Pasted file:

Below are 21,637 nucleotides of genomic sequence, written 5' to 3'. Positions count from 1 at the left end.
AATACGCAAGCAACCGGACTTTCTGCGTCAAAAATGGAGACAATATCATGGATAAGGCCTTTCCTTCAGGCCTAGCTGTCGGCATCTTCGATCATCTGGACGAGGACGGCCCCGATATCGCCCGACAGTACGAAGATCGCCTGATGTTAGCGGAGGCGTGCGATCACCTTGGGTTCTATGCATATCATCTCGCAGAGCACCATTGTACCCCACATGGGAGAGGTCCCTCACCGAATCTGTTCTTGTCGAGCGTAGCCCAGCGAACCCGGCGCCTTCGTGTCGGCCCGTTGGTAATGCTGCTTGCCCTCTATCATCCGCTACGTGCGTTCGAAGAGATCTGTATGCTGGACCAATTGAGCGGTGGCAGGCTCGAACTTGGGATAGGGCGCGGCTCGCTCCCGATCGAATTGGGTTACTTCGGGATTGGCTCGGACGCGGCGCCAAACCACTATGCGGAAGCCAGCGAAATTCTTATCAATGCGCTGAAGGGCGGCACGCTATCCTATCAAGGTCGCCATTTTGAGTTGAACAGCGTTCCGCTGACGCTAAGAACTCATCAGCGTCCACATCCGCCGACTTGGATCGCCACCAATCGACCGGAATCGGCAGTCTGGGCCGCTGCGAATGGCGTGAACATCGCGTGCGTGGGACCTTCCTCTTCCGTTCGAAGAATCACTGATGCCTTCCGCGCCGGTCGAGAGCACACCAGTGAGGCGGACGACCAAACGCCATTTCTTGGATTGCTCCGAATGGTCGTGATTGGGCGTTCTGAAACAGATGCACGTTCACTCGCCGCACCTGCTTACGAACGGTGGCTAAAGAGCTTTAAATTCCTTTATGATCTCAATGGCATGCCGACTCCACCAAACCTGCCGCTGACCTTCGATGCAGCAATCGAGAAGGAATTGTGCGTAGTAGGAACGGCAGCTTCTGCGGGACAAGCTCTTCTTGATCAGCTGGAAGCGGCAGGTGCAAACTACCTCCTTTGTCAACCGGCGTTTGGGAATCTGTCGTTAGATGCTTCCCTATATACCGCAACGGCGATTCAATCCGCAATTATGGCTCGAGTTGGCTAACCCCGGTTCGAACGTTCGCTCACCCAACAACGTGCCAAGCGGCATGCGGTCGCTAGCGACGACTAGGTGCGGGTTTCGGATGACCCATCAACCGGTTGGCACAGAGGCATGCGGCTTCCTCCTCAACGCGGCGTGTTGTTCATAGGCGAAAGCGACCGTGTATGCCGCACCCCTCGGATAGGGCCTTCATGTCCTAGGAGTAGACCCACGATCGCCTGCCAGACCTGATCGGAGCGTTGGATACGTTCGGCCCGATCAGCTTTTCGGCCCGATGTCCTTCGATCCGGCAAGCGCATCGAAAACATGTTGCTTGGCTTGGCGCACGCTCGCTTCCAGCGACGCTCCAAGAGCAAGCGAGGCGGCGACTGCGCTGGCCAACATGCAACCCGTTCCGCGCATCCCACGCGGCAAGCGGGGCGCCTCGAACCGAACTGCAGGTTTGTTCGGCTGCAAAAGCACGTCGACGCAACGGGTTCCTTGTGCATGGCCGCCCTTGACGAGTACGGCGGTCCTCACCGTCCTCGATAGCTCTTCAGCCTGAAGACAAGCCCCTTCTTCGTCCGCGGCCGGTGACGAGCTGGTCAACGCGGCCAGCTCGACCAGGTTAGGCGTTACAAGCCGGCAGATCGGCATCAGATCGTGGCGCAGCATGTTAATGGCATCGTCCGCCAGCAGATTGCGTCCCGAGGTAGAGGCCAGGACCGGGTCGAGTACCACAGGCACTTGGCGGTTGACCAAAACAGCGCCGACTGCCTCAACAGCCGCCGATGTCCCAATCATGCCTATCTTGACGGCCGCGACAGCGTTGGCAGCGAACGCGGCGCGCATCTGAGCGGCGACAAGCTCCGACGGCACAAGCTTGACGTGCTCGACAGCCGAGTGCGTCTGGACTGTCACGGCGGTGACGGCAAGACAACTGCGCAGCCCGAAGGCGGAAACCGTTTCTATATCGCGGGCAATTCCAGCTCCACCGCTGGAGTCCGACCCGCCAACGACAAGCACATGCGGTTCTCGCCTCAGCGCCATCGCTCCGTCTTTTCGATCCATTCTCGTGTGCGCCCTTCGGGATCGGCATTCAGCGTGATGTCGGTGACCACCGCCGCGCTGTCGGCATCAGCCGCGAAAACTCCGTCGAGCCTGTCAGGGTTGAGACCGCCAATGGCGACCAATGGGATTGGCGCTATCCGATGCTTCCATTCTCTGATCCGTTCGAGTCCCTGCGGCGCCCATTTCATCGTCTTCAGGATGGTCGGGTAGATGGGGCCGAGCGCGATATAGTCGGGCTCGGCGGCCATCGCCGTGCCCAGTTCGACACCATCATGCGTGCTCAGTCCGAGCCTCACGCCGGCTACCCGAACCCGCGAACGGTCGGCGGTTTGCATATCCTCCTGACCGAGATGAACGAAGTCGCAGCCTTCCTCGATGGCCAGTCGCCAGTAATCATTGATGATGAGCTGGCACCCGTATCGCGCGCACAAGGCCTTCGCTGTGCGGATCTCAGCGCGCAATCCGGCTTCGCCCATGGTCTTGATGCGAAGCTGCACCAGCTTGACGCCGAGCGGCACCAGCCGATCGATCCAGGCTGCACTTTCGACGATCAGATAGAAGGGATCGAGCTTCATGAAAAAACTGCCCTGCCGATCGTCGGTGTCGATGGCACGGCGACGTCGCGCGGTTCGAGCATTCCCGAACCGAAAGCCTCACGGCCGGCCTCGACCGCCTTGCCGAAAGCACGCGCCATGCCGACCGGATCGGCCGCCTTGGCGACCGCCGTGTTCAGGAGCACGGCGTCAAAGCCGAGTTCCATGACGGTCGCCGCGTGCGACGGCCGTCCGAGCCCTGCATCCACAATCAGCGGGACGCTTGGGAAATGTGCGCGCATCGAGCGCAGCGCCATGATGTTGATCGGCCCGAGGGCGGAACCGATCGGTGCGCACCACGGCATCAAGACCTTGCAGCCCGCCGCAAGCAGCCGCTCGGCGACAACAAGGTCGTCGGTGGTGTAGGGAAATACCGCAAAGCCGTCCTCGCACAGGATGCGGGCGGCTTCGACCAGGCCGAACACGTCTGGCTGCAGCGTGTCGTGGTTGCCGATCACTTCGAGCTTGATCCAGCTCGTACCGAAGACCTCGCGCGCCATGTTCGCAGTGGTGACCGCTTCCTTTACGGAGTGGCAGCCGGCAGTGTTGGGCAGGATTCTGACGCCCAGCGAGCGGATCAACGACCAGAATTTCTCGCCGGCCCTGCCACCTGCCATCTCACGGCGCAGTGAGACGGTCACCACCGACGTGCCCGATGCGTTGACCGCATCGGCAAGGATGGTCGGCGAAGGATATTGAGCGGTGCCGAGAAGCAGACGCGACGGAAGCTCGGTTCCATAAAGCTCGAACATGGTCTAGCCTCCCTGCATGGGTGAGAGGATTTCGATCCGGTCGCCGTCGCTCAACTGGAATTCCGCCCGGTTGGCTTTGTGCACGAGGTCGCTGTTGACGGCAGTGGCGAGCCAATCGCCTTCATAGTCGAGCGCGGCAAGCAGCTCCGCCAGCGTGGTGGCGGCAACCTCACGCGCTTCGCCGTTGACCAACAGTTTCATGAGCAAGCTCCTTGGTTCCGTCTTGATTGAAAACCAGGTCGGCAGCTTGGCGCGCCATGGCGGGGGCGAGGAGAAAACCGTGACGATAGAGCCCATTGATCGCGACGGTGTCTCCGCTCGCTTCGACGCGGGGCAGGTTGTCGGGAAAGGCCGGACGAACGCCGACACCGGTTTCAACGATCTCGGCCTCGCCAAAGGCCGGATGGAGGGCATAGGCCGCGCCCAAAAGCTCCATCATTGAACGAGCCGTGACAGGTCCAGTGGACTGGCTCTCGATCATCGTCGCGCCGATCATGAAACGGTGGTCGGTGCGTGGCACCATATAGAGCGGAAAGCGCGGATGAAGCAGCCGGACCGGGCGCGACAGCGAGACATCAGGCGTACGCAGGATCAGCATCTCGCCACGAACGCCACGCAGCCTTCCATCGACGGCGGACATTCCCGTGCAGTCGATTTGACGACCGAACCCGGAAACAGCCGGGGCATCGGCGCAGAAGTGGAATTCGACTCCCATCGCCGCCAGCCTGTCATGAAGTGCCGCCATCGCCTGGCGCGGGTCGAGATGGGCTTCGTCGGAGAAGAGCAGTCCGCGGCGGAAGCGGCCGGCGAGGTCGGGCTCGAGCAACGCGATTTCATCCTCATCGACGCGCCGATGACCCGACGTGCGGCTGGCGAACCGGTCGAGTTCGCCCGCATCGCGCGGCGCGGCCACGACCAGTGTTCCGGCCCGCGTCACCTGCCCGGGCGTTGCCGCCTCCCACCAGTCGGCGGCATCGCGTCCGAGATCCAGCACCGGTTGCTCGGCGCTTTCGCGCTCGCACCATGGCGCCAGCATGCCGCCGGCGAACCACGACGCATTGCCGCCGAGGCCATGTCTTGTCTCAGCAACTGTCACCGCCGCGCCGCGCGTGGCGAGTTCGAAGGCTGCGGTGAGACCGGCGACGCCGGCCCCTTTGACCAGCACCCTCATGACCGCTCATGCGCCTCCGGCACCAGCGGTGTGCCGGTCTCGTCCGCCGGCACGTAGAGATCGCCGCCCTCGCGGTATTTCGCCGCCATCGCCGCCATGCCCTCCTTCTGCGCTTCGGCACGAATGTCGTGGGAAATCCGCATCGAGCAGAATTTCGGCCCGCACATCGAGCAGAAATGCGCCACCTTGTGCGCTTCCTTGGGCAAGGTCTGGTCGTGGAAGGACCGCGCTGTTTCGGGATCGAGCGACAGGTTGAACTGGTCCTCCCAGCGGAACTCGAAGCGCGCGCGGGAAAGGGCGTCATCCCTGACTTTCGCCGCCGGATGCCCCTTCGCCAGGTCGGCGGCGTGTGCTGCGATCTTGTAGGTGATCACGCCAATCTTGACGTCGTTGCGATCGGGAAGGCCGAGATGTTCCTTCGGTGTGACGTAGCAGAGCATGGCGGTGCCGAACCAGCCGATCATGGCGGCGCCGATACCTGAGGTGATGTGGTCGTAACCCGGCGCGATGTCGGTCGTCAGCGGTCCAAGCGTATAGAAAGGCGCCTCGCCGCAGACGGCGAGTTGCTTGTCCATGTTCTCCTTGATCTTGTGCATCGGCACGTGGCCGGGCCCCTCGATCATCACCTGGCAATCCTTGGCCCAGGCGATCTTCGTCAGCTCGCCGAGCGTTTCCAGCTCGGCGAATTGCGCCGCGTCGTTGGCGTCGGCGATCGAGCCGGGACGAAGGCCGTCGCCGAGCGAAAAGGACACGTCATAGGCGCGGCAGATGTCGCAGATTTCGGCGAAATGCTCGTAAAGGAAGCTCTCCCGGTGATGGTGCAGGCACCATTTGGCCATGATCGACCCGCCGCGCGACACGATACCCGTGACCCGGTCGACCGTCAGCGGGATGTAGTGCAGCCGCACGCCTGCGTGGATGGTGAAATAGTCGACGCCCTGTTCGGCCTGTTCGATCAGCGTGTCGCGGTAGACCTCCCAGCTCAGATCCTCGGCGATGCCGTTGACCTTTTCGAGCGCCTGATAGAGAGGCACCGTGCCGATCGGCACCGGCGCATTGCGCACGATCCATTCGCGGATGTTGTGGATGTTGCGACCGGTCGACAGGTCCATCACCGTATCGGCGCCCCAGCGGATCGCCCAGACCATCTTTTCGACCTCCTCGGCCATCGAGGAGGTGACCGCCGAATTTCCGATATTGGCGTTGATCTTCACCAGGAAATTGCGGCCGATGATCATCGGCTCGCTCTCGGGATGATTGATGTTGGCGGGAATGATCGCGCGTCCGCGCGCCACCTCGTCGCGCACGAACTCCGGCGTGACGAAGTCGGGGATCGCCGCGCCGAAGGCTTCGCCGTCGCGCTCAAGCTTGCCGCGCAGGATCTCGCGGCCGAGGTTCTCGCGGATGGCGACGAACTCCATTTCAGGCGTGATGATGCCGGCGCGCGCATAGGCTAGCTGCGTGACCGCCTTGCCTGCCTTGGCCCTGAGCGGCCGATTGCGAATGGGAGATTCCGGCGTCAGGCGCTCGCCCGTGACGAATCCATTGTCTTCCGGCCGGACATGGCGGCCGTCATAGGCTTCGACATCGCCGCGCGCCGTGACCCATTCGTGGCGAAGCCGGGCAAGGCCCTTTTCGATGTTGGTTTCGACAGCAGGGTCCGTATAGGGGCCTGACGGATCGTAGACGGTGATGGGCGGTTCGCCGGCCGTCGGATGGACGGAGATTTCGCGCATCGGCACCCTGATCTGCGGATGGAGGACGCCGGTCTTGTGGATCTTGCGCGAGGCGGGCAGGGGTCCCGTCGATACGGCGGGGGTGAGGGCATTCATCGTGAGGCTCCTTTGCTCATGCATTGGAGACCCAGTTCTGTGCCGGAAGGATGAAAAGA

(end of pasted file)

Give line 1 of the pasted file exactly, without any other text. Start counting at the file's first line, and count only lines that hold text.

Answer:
Below are 21,637 nucleotides of genomic sequence, written 5' to 3'. Positions count from 1 at the left end.